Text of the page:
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Paperback Book Details
  • 06/2021
  • 9781647421168 B08DK9VQ4V
  • 264 pages
  • $16.95
Blooming in Winter: The Story of a Remarkable Twentieth-Century Woman
Pam Valois, author
When Pam Valois met her in the 1970s, Jacomena (Jackie) Maybeck was a model of zestful, hands-on living and aging, still tarring roofs and splitting logs in her seventies, and Pam was a young working mother trying to carve out time for creative projects. Jackie became her mentor, and their friendship led to a best-selling book, Gifts of Age, that features portraits of Jackie and other exemplary women in the winter of their lives. Decades later, when Pam and her husband bought Jackie’s home, she realized that she knew little about her mentor’s fascinating life. What had shaped and supported Jackie in living “at full tilt” until her death at ninety-five? Blooming in Winter tells this tale—a story that stretches from Java to a magical house designed by Jackie’s famous father-in-law, Bernard Maybeck, chronicling her early years as an immigrant and ranch girl and later as a bohemian, mother of twins, ceramicist, and widow, and, ultimately, the steward of the Maybeck legacy. Along the way, Jackie became an old woman who lived with grace and aplomb. Her uncommon approach to life encourages us to reflect on our own lives and what it looks like to live exuberantly to the very end.
Reviews
Expanding on a biographical sketch from her book Gifts of Age: Portraits and Essays of 32 Remarkable Women, Valois tenderly maps the legacy of Jacomena van Huizen Maybeck (known as Jackie), a potter and Valois’s landlord who maintained many real-estate properties in Berkeley, California. Valois organizes this charming study into four sections tied to the seasons, each fitting a phase of Maybeck’s life. "Spring" details her early years in Java and her family's subsequent move to America in 1907. The following chapters examine Maybeck's tryst with and marriage to Wallen Maybeck, plus motherhood and her creative pursuits all set against the turmoil of World Wars and the Great Depression. It’s in "Winter," though, that the story becomes fascinating. Navigating widowhood and grappling with the onset of old age, Maybeck embraces her independence and freely explores all artistic inquiries—reveling in what others might think of as the declining years. In Valois’s persuasive treatment, Maybeck’s enterprising undertakings, and her exchanges with family and friends, suggest she bloomed in the late chapters of her life.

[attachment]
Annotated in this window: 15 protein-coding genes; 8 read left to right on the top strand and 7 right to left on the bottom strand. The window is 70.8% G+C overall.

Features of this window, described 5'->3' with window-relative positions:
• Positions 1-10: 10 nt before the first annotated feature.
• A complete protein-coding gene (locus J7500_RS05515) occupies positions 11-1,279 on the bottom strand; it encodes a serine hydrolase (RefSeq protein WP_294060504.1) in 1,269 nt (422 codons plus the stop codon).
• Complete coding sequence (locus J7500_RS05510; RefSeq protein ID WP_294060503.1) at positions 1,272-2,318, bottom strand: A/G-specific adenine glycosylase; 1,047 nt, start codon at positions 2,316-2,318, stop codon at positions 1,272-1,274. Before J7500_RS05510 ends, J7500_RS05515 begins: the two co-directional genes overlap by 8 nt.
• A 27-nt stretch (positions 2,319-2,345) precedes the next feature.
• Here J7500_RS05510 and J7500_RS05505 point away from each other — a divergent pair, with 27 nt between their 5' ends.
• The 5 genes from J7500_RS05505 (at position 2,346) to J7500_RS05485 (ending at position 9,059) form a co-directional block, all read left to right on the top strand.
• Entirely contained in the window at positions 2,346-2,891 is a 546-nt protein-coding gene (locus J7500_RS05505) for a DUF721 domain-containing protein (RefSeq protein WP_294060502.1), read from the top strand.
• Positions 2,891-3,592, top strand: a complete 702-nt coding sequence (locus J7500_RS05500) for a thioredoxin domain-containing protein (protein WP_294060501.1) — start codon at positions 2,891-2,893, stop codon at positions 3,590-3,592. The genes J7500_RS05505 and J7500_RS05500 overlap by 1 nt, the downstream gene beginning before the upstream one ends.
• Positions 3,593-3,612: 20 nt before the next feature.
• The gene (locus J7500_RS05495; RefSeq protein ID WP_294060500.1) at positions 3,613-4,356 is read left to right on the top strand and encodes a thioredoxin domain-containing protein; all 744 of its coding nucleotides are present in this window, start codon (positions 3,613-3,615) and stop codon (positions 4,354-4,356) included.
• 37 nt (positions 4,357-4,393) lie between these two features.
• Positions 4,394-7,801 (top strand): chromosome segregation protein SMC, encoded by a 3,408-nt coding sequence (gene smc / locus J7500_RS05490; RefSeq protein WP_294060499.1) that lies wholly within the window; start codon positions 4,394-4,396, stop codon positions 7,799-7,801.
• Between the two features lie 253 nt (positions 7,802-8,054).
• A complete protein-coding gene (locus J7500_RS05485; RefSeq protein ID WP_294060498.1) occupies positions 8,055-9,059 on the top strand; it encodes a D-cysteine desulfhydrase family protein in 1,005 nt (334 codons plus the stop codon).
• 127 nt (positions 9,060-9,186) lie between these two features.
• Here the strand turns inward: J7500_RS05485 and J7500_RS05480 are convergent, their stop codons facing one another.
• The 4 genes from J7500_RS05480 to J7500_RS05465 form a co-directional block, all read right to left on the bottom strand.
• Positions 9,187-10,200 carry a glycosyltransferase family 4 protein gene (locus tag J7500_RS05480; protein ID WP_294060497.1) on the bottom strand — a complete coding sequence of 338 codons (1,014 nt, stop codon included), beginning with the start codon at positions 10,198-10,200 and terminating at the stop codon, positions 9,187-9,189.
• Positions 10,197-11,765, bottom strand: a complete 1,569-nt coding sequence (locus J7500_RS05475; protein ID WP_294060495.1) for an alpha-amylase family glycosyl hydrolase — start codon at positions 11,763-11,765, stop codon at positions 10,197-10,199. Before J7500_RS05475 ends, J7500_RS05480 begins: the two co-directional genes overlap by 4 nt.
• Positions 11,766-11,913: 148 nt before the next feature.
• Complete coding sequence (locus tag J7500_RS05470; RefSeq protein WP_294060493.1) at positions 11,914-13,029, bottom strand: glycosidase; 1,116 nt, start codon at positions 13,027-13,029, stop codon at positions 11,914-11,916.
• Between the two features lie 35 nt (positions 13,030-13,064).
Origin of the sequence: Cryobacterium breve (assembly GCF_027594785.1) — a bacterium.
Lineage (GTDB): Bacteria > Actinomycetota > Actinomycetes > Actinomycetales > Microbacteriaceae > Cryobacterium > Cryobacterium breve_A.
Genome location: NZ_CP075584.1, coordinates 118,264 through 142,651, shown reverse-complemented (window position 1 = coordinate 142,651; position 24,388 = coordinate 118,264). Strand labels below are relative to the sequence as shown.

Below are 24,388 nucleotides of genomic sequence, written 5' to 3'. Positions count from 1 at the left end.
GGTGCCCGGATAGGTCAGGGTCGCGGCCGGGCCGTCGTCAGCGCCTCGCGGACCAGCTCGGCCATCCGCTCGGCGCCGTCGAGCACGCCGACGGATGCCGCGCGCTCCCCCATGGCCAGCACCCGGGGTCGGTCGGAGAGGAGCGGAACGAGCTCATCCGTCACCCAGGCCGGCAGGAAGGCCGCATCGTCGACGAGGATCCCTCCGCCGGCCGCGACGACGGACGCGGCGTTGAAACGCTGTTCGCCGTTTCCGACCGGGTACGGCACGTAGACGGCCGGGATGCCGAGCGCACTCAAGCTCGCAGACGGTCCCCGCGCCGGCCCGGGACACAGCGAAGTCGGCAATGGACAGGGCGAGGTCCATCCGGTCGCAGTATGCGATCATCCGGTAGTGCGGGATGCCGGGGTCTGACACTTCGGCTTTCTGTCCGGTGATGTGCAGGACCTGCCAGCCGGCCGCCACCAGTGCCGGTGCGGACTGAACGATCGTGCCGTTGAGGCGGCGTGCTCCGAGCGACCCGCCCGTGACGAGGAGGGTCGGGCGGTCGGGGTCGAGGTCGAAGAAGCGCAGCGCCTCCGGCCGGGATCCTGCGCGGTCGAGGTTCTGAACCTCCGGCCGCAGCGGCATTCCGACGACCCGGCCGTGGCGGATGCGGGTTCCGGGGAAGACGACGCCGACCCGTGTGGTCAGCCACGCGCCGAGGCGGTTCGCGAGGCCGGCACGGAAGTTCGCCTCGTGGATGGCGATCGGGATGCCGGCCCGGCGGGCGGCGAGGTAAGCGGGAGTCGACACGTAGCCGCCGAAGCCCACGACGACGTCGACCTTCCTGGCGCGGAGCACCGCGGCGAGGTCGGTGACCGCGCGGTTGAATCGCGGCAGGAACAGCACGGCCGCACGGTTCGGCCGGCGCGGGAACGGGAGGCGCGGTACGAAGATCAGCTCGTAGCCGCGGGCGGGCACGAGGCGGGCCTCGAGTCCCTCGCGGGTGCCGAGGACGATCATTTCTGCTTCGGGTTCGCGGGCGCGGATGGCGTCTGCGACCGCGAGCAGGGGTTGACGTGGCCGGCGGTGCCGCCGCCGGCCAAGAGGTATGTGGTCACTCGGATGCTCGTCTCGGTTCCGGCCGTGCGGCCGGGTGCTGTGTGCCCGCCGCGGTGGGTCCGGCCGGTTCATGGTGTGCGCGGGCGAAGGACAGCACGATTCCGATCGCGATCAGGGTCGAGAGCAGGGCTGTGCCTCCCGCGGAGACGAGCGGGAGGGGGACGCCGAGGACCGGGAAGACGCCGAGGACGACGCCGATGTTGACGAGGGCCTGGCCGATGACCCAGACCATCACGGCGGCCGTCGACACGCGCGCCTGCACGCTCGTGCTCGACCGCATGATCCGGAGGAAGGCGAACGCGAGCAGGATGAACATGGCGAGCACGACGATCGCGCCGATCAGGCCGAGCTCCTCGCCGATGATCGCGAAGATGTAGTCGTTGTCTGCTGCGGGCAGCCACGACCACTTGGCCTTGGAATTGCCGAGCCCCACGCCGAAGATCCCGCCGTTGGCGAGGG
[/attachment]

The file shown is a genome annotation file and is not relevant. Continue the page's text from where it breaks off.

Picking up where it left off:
Soul-bearing letters, pictures from Maybeck's albums, and anecdotes from acquaintances of the family bring Valois’s subject to life and honor her heritage, while detailed endnotes, appendices, and a bibliography are testament to the author’s dedicated research. For all that rigor, Valois offers crisp prose, suffused with poignant observations and dry humor: Maybeck preferred the term “Lady of the Land” to landlady. Valois’s style is sincere and affecting, attentive to nuance; she eschews the literary or academic and in favor of Maybeck’s sensibilities.

Many themes abound within these pages, and at times Valois’s attention shifts away from what readers may find most compelling. Some discussions of architecture border on the tedious, compromising the pacing. Nevertheless, the book remains a reverential celebration of a feisty woman with a zest for growth, art, community, and dynamic living.

Takeaway: This careful consideration of an extraordinary life emphasizes creative expression and the strength of womanhood.

Great for fans of: Nancy Princenthal’s Agnes Martin: Her Life and Art, Molly Peacock’s The Paper Garden: An Artist Begins Her Life’s Work at 72.

Production grades
Cover: A-
Design and typography: A
Illustrations: N/A
Editing: A-
Marketing copy: A

Formats
Paperback Book Details
  • 06/2021
  • 9781647421168 B08DK9VQ4V
  • 264 pages
  • $16.95

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